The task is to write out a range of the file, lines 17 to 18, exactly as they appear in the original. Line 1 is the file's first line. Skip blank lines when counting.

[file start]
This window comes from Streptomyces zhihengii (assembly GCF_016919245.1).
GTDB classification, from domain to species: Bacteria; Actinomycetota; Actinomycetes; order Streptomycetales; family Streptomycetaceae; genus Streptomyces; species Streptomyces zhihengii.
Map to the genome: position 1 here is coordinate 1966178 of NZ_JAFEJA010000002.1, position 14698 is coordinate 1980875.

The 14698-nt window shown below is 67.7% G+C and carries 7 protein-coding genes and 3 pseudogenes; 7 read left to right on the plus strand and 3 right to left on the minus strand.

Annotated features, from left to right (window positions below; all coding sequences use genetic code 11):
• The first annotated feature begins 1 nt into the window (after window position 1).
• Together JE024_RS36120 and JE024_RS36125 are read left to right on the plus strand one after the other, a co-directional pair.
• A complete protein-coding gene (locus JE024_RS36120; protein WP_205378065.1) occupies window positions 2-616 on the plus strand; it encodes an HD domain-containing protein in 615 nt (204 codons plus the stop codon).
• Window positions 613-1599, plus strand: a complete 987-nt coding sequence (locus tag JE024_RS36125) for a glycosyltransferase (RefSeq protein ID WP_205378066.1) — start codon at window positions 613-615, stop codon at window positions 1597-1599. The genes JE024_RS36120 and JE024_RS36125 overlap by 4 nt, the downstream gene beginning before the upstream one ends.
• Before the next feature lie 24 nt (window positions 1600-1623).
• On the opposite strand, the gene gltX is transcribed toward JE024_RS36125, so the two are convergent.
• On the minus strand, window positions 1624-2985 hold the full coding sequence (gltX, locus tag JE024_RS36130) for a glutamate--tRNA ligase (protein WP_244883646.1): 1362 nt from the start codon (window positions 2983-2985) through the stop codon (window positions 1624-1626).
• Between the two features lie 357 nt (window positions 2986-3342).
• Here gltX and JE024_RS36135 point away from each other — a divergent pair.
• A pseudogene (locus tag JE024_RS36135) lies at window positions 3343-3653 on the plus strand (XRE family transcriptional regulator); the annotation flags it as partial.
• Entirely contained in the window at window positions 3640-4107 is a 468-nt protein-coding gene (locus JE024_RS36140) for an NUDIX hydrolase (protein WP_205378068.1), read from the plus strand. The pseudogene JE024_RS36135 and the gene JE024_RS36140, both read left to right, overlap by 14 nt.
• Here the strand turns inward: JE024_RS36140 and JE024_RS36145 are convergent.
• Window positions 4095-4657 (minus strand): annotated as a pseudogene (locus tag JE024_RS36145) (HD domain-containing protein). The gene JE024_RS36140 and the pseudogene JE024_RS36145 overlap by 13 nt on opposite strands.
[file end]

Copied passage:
• Here the strand turns inward: JE024_RS36140 and JE024_RS36145 are convergent.
• Window positions 4095-4657 (minus strand): annotated as a pseudogene (locus tag JE024_RS36145) (HD domain-containing protein). The gene JE024_RS36140 and the pseudogene JE024_RS36145 overlap by 13 nt on opposite strands.